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Gustavo Santaolalla, guitar, ronroco & vocals
Juan Campodonico, guitar, programming & vocals
Luciano Supervielle, piano, synths, turntable & vocals
Javier Casalla, violin
Martin Ferres, bandoneon
Gabriel Casacuberta, upright bass, electric bass & vocals
Adrian Sosa, drums & vocals
Veronica Loza, VJ

Even though BAJOFONDO has been a pioneer in what has become known all over the world as “electronica tango,” the group doesn’t consider this definition appropriate for their music. It’s been five years since Gustavo Santaolalla conceived this project along with Juan Campodónico, with the idea of bringing together a collective of Argentine and Uruguayan artists dedicated to creating “contemporary music of the Rio de la Plata.” The project, which appeared under the name Bajofondo Tango Club, was initially an alliance of producers, musicians, and singers that took shape in the recording studio. The release of their first album was the culmination of this process. With the passage of time and multiple tours, this collective of artists – who had remarkable individual careers – evolved, becoming a true band whose live performances are sensations all over the world.

As Bajofondo’s music grows, evolves, and expands, the denomination of “electronica tango” becomes more and more inadequate, as Gustavo Santolalla explains: “we don’t like the label of ‘electronica tango’ because we don’t consider what we do to be either tango or electronica. We believe we do music of the Rio de la Plata, and if you want to create a music that represents today’s sound of places like Buenos Aires and Montevideo – at least in our view – obviously genres such as tango, murga, milonga, and candombe are going to be present, because they are part of the genetic-musical map of that part of the world. But the 40-year history of Argentine and Uruguayan rock, hip-hop, and electronica also are part of that map and the history of that place.”

Their first work, Bajofondo Tango Club, released in November 2002, features a long list of guest artists and quickly caused a stir in Argentina and all over the world; the songs could be heard in clubs as well as dance parties. It won the Premio Gardel for “Best Electronica Music Album” in Argentina – where the sales reached Triple-Platinum – and a Latin Grammy for “Best Instrumental Pop Album.”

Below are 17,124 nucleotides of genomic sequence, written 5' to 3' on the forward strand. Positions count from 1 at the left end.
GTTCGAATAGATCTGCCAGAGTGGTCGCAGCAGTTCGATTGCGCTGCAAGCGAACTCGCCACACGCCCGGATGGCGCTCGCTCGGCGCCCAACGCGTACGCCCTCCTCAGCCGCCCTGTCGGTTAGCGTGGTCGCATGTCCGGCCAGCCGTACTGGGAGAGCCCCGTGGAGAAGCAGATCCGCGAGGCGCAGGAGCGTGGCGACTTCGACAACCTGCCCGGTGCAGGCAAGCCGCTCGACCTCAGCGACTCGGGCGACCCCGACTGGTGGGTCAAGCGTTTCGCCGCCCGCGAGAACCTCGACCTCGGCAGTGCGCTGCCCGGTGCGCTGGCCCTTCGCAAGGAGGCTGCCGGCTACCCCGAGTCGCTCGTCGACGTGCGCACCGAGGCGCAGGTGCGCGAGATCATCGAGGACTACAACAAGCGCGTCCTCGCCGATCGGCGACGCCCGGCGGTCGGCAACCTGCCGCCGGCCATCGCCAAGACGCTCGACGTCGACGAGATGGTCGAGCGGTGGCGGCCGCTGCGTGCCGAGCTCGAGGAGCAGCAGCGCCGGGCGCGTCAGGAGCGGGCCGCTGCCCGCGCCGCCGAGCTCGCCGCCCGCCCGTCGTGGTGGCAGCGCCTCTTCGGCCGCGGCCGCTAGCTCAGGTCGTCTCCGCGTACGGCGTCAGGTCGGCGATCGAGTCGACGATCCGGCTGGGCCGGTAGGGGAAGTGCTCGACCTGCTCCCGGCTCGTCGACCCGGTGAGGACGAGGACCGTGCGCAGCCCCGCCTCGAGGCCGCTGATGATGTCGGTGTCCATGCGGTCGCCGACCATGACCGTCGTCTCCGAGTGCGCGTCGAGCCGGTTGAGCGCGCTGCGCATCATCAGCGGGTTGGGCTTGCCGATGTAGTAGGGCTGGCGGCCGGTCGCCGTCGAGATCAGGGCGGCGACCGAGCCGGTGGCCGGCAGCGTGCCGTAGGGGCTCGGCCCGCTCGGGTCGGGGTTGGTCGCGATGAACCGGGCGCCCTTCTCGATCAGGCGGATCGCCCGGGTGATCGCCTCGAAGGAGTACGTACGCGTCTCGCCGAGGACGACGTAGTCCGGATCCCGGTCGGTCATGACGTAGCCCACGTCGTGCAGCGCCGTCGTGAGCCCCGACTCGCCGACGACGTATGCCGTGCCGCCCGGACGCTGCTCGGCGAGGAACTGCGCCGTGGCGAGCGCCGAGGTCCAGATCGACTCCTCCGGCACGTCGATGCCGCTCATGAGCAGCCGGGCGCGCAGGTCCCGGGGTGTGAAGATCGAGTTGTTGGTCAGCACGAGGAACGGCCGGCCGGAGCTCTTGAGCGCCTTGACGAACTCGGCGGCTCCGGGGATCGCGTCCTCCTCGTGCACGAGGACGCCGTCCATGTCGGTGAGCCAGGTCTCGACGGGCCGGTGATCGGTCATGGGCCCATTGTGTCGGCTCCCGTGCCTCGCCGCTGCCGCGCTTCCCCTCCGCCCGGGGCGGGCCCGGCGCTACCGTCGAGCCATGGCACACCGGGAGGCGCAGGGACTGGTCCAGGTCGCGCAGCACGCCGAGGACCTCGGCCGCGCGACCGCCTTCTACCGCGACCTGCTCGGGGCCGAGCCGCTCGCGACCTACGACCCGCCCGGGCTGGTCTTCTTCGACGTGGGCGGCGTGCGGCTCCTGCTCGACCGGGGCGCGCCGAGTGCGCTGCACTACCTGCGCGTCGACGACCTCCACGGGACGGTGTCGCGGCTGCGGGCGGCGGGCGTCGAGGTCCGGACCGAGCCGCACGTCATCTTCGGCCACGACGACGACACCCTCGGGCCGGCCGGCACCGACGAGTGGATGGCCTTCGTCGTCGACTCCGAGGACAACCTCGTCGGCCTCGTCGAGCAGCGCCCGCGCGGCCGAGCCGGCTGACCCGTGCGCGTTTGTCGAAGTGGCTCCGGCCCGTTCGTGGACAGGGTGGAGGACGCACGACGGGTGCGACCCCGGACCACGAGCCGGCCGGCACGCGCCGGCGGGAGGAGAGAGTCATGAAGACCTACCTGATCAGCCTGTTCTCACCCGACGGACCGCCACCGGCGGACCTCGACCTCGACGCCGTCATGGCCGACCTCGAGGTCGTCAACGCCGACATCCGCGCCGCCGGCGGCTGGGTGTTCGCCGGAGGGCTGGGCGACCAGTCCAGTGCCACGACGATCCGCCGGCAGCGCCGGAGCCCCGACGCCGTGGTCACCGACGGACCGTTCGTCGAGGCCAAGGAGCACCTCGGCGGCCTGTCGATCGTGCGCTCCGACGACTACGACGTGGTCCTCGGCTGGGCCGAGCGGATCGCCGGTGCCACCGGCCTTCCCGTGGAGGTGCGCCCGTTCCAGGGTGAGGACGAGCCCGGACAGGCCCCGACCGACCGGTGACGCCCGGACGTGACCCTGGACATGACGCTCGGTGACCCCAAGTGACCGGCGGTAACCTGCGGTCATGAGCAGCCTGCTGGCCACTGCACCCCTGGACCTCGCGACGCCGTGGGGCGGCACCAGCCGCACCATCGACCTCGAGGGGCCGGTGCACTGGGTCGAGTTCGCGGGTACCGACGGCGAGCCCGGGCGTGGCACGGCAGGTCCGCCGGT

During the last five years, Bajofondo has toured non-stop, performing at the biggest international world-music and electronica festivals, such as Roskilde in Denmark, Womad in England, Cactus Festival in Belgium, and Pirineos Sur Festival in Spain. The band has toured the United States twice, culminating its 2006 tour at Lincoln Center in New York. In 2007, Bajofondo appeared in London’s Barbican Center, Brussels, Amsterdam, and Rio de Janeiro.

As tours went by and the group evolved, what began as a combination of programming and sampling with acoustic and electric instruments – with some emphasis on the first – has evolved into a band in which almost everything is played live, with only a minimal percentage of sequences and programming.

As a result of the band’s musical expansion, Bajofondo also started integrating elements of Latin American folkloric music in its performances, so when it came time to tackle their new album, they decided to do away with “Tango Club” to shorten their name simply to Bajofondo. The change in the name, more inclusive and with an immediate impact, mirrors the path Bajofondo’s music has followed.

Mar Dulce, with a release planned for September, represents a new qualitative jump in Bajofondo’s evolution. The album was recorded in Buenos Aires, Montevideo, Los Angeles, New York, Tokyo, and Madrid, and the multiplicity of locations reflects the cosmopolitan attraction of Bajofondo, as well as the eclectic list of guest artists. Mar Dulce was recorded in real time, with all the members playing together in the studio, a radically different approach than the one used on the first album.

What the band likes to call “bajofondista school” reaches new heights in Mar Dulce, in which those aesthetical parameters are more profound, due to the group’s new dynamics and the creative interaction of its members.